Massachusetts and Plymouth continued to threaten the Rhode Island settlements, partly because they served as a refuge for religious dissenters from those Puritan colonies. To prevent interference in the settlements’ affairs, in 1644 Williams obtained a charter from Parliament that provided a legal basis for the settlements’ existence. Under the terms of the charter, Providence, Newport, and Portsmouth were incorporated as Providence Plantations. Although Warwick was not included in the charter, freeholders from that settlement joined in the first recorded meeting of the colony’s general assembly, at Portsmouth in May 1647.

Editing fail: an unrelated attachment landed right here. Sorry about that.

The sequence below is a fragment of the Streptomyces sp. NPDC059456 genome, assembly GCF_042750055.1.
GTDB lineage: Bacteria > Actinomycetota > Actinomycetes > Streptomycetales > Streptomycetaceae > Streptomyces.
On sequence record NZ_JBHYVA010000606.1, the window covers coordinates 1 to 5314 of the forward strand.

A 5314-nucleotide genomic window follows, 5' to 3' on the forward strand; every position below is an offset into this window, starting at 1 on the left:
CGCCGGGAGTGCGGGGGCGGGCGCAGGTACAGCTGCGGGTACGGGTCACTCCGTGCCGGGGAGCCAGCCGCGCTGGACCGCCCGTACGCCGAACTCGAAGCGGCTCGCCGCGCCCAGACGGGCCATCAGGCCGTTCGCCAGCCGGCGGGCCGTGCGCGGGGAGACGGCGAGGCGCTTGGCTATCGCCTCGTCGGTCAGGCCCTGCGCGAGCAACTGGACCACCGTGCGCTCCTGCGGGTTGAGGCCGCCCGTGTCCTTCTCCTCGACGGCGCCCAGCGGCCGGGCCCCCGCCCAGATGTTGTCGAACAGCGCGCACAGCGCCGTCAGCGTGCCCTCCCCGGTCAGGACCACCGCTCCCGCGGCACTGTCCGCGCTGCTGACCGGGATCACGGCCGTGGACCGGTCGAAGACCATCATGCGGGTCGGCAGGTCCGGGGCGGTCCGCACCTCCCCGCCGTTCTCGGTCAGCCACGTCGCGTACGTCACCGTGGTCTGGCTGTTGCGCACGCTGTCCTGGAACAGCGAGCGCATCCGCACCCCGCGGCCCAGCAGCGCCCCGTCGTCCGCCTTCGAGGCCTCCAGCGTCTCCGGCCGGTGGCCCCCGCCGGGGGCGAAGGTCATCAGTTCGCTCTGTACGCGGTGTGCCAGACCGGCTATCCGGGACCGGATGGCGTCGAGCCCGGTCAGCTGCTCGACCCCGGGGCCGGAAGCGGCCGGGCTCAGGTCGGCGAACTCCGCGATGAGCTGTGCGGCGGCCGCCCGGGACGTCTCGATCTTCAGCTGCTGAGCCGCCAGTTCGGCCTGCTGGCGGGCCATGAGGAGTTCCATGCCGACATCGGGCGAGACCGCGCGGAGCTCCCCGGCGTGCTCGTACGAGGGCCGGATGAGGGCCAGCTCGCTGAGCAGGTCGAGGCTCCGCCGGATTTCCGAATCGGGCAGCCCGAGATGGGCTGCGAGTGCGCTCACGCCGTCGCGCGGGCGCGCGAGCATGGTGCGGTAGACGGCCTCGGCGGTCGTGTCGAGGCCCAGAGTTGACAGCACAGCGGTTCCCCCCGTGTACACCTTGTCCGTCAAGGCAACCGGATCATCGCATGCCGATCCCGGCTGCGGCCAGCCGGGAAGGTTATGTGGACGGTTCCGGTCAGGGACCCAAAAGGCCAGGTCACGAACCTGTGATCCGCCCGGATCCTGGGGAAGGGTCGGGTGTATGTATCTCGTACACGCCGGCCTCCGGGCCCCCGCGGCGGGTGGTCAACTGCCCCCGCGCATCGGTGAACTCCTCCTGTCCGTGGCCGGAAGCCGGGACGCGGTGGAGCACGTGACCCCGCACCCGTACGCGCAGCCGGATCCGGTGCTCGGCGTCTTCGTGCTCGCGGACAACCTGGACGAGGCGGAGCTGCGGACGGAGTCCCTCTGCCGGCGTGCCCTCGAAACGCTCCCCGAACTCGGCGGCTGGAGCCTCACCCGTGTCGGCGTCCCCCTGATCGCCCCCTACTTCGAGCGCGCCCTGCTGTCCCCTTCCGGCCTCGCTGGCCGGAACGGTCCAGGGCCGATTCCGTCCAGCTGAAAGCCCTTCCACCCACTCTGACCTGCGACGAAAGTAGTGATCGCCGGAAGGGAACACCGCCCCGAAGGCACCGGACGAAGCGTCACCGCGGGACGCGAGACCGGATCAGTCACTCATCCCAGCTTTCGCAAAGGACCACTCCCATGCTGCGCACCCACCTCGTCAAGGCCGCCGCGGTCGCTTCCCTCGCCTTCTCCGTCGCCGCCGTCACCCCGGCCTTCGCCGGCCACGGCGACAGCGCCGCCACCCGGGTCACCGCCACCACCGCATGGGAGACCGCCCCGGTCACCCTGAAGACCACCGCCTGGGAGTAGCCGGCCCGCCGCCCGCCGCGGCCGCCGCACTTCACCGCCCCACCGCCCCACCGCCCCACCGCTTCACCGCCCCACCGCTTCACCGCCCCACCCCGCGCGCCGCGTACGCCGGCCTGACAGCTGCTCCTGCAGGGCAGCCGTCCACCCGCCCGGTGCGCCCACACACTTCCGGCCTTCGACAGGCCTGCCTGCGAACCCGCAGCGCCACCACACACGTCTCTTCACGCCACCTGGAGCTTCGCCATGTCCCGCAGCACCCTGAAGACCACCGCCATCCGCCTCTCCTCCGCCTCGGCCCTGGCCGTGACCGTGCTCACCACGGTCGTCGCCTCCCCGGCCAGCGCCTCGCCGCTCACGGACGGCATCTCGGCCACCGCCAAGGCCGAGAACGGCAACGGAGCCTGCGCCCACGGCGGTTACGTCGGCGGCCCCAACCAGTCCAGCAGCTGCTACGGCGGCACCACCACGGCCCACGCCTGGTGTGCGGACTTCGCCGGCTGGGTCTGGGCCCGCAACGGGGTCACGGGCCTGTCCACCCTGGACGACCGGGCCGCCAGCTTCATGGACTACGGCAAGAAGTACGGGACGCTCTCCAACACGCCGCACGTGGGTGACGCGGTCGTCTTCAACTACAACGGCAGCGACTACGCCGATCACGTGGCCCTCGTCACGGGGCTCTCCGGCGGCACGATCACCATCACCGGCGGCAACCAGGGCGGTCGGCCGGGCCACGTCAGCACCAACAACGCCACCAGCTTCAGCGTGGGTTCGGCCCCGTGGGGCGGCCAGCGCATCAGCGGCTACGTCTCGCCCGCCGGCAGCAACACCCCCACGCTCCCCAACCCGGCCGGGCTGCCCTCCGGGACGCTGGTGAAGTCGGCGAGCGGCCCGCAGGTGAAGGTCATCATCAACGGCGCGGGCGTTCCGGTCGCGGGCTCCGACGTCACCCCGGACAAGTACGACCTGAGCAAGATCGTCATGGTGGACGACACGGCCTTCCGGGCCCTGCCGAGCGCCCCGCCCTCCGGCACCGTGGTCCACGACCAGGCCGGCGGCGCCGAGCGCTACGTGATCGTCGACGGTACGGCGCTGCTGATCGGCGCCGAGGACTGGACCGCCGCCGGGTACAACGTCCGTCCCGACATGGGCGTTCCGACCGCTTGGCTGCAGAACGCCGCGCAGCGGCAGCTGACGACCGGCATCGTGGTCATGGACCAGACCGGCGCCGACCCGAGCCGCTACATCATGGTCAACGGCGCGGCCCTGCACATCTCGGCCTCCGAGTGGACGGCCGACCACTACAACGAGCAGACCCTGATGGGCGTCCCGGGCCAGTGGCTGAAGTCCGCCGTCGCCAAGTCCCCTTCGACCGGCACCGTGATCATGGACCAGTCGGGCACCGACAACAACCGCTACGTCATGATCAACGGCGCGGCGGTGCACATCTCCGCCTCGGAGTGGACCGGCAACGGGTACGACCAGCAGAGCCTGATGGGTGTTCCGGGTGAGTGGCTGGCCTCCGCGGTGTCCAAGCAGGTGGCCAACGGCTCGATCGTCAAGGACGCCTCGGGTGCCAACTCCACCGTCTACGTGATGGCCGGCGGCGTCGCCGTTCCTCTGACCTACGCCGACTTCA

In 1651 the affairs of the infant colony were disrupted when Coddington obtained a charter establishing the separate colony of Aquidneck, which included Aquidneck and Conanicut islands. Under the terms of the charter, the conservative and theocratic Coddington was to serve as governor of Aquidneck for life. Williams and John Clarke went immediately to England and succeeded in getting Coddington’s charter revoked in 1652. In 1654 the colony was reunited. "Rhode Island" © Emmanuel BUCHOT, Encarta, Wikipedia
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